The Yankees’ 50 best starting pitchers

19 10 2015

As we approach the end of my series on Yankee starting pitchers, I have ranked the pitchers I regard as the 50 best Yankee starters.

I will explain my selection criteria after the list, but I don’t elaborate on the choices individually in the list. Links are to earlier posts in which I address those pitchers (most of them in this series): Read the rest of this entry »

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Yankees who pitched no-hitters: Don Larsen, Allie Reynolds …

14 10 2015

This continues my series on Yankee starting pitchers.

Ten Yankees have pitched 11 no-hitters. I’ll review them here, in order of importance:

Don Larsen

Larsen had a mostly unremarkable career for the Yankees and seven other teams. He never won more than 11 games in a season (but he lost 21). He only made it to double figures in wins twice, though he made it to double figures in losses three times. He finished 14 seasons with a losing record, 81-91.

But for one Monday, October 8, in Game Five of the 1956 World Series, Don Larsen was better than any pitcher ever. In a World Series, you face a team that knows how to get on base, how to score runs. That’s how they make it to the championship level, and no other pitcher has ever pitched a no-hitter in World Series play. But Larsen pitched a perfect game.

Facing a lineup that included four future Hall of Famers — Jackie Robinson, Roy Campanella, Duke Snider and Pee Wee Reese — Larsen didn’t allow a base runner. Read the rest of this entry »





Yankee starters with 200 wins but no shot at the Hall of Fame

2 10 2015

This continues my series on Yankee starting pitchers.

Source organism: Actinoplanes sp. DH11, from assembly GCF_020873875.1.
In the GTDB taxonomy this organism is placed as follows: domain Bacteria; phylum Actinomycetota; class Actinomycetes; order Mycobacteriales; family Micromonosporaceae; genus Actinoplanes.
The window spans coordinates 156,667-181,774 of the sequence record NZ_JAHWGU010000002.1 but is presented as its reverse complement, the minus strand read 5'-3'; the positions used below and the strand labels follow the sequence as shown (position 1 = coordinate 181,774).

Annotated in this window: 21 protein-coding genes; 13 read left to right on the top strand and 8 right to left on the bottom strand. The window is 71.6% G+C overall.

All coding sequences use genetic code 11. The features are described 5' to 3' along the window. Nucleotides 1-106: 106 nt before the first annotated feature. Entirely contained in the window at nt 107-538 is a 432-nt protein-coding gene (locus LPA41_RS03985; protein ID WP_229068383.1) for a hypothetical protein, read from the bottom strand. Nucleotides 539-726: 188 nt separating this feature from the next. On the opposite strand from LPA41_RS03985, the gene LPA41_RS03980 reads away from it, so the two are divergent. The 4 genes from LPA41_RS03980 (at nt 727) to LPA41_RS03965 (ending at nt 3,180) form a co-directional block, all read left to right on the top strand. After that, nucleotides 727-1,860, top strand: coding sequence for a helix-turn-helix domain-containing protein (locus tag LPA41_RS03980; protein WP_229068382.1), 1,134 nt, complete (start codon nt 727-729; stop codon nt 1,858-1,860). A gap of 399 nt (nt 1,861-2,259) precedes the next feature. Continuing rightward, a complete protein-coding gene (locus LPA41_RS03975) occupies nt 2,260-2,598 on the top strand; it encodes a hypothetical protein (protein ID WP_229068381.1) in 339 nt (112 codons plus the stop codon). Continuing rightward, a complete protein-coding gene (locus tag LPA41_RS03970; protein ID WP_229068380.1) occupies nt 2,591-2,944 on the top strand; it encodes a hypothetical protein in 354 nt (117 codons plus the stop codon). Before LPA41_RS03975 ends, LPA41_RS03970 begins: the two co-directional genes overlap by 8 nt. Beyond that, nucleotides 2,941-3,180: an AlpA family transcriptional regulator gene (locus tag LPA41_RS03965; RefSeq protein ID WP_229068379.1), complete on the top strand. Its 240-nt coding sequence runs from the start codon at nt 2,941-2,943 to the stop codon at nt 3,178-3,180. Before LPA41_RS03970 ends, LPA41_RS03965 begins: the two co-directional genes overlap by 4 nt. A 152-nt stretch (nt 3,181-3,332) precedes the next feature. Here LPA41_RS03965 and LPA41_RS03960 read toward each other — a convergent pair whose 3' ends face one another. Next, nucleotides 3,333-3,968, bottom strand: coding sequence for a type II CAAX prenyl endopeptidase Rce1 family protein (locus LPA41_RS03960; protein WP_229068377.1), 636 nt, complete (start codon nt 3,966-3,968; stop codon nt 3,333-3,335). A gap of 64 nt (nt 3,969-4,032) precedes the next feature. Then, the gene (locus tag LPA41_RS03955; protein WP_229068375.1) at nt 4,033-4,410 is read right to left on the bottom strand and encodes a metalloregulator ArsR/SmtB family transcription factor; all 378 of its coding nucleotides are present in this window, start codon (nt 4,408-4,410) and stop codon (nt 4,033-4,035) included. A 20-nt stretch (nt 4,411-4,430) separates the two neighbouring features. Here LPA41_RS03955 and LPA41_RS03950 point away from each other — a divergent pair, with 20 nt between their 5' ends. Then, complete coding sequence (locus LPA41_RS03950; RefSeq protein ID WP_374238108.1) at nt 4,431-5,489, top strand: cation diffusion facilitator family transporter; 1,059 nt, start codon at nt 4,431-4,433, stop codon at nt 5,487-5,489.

A few Yankee pitchers are in a zone that mixes pride with frustration. They had distinguished careers, of which they should be proud, ending up tantalizingly close to Hall of Fame consideration.

But they have no shot at Cooperstown.

David WellsCarl MaysSad Sam JonesKenny RogersKevin BrownJoe Niekro, Bobo NewsomRick Reuschel and George Uhle all passed 200 wins but didn’t reach 250, where you get serious Hall of Fame consideration, or 300, where entry is nearly automatic.

With some exceptions, you need special achievements to push you into the Hall of Fame from the low 200s in wins. And these pitchers didn’t have them. They were good and pitched a long time. But not quite long enough or good enough. Most had their best seasons for other teams. I’ll address them in the order of their contributions to the Yankees.

David Wells

Boomer spent four seasons with the Yankees, 1997-98 and 2002-3. His only 20-win season came as a Blue Jay, but his Yankee records were solid: 16-10, 18-4, 19-7 and 15-7. That 1998 season placed him third in the Cy Young Award vote.

He was 6-2 in post-season games for Yankees, and undefeated 4-0 for the 1998 team, including two wins and an MVP Award in the American League Championship Series.

Plus he pitched a perfect game:

Carl Mays

Mays had more 20-win seasons than Wells, including 26- and 27-win seasons for the Yankees in 1920-21. He pitched for the Yankees from 1919-23. I gave the edge to Wells based on post-season performance. Mays was only 1-3 in the 1921-22 World Series. Read the rest of this entry »